Some may dispute the existence of any common Cascadian identity prior to modern times, and it is true that so much knowledge has been lost that generalizing is difficult. Those arguments tend to use European definitions of nationhood that are suspiciously in line with the myths European kings told about the lands under their control. Fundamental differences between peoples are in the real world very few, particularly in the old days, before electricity and gasoline and the internet.
In Cascadia human settlement was strongly tied to shifts in the seasonal availability of food, with peoples gathering together to trade; up until relatively recently the same was true of life for the vast majority of people in Europe. Striking parallels mark the day-to-day activities of Cascadians and Europeans a thousand years ago —it should never be forgotten that national identities like “German” or “British” are themselves relatively new, and have changed much in only a few decades.
In a time where identities are being rapidly reshaped across the entire world, Cascadia is as much a nation as any. A basic human right that must be accorded to all nations in a free world is to be served by a truly accountable, fully democratic government that exists by the will of, and for the benefit of, its people.
From the outset, the Democratic Federation of Cascadia will be focused on making the transition to self-governance as smooth as possible. This status has holds many advantages over formal independence. Financial transactions will be done in either Canadian or American Dollars, citizens can still travel as they please, except during a declared emergency like a pandemic, when travel isn’t safe. Life will continue as it ever does —except that Cascadians will have a responsible government, one better capable of ensuring stability and prosperity far into the future.
Much of the real work in building a resilient, sustainable Cascadia will lie in the hands of sub-national State governments which hold substantial powers delegated from the Cascadian Federal Government. Cascadian State governments will have a high degree of autonomy, their borders drawn to ensure they are predominantly urban, rural, or suburban in character. These three human settlement patterns now strongly define our daily lives and associations, constituting the primary social divide between Cascadians.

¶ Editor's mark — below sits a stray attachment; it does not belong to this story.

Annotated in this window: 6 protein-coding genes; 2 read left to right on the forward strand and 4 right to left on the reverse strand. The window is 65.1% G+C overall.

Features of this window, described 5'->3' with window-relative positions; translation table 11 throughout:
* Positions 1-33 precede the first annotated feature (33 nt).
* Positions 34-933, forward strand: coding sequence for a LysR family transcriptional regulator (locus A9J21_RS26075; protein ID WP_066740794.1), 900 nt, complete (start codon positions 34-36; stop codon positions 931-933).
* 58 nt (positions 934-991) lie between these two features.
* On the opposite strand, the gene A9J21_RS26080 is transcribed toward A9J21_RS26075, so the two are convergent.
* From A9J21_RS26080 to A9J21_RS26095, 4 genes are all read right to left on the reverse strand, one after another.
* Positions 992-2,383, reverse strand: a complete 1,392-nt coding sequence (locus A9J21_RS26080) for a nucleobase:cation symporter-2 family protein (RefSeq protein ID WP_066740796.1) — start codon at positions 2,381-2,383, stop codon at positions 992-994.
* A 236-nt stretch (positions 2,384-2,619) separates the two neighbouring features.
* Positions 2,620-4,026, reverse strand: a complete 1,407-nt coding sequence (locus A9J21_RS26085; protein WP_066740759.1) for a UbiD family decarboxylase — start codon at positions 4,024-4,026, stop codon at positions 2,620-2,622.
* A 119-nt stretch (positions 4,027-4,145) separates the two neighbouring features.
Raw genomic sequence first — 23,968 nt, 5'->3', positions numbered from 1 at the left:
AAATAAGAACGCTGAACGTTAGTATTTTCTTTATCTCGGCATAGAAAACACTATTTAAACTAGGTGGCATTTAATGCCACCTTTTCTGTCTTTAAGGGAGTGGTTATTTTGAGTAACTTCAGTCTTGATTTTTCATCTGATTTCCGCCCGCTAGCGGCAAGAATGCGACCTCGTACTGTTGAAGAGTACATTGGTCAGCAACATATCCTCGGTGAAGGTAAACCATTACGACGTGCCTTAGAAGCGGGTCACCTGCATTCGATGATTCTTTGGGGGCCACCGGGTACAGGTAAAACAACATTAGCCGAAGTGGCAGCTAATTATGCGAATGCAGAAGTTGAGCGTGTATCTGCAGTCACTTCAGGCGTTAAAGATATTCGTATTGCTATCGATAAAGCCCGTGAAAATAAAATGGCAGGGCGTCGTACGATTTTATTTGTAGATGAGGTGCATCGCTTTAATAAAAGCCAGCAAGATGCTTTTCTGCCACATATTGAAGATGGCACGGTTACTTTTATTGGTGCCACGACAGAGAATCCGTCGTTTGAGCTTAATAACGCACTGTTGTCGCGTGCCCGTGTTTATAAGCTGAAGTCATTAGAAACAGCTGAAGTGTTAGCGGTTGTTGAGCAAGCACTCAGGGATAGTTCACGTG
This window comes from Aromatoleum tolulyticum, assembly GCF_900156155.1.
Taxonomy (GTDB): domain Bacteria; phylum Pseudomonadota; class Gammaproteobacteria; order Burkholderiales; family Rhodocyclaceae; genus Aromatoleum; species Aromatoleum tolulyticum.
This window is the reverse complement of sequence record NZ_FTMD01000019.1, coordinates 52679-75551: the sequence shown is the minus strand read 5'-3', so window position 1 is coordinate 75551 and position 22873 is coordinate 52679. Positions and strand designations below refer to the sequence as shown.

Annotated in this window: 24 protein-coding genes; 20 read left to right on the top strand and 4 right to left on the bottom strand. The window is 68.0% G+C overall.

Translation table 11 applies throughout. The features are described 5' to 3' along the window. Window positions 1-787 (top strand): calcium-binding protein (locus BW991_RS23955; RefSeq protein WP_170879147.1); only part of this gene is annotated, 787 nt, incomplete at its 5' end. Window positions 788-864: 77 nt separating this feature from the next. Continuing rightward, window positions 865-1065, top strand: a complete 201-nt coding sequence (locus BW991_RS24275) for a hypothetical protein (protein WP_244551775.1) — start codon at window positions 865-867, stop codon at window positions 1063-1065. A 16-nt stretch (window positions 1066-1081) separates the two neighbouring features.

This blended form of governance is appropriate for a diverse nation like Cascadia because the Cascadian national identity is not and can never be narrowly exclusive. Cascadia has always been a Nation of Nations, and the Democratic Federation of Cascadia will have the task of truly uniting the many First Nations with the more recent waves of settlers who began to arrive after European colonization started in earnest.
After the introduction of new diseases had killed some 90% of the pre-contact population, a genocide and ethnic cleansing of the survivors carried out by federal military units and settler militias restricted the surviving First Nations members to reservations. Then the new settler governments carved up what they called “Oregon Country” without much regard to the long-term history of the area, some parts falling under the jurisdiction of the British Empire to later become part of Canada, the majority being spun off as American States as settlers came down the Oregon Trail.
As a result much knowledge about Cascadia from across the many centuries when indigenous Cascadians ruled themselves has been forever lost. But the hard work of scholars, writers, storytellers, and archivists over the last hundred years has managed to save a fragment, and generations of sometimes bitter struggle to preserve their cultural identities has preserved and in recent years has even begun to restore some of what was taken.
Like any other group of peoples occupying a shared landscape, Cascadians lived on and worked the land to survive, an essential part of the local environment who managed it to produce all the things they needed to live. Their lives were defined by the variable availability of food, villages often moving between seasonal encampments established near rich sources of fish, game, roots, and berries as the weather changed.
But this mobility does not imply poverty — Cascadia’s topography and climate long sustained one of the most linguistically and culturally diverse regions of North America. Salmon, deer, elk, camas roots, wapato roots, wild grains and huckleberries sustained some of the densest populations seen on the continent. Along the coast some Cascadians hunted whales, but the marshes and inlets were so rich and the shells on the beaches so prized further inland offered plenty of opportunity.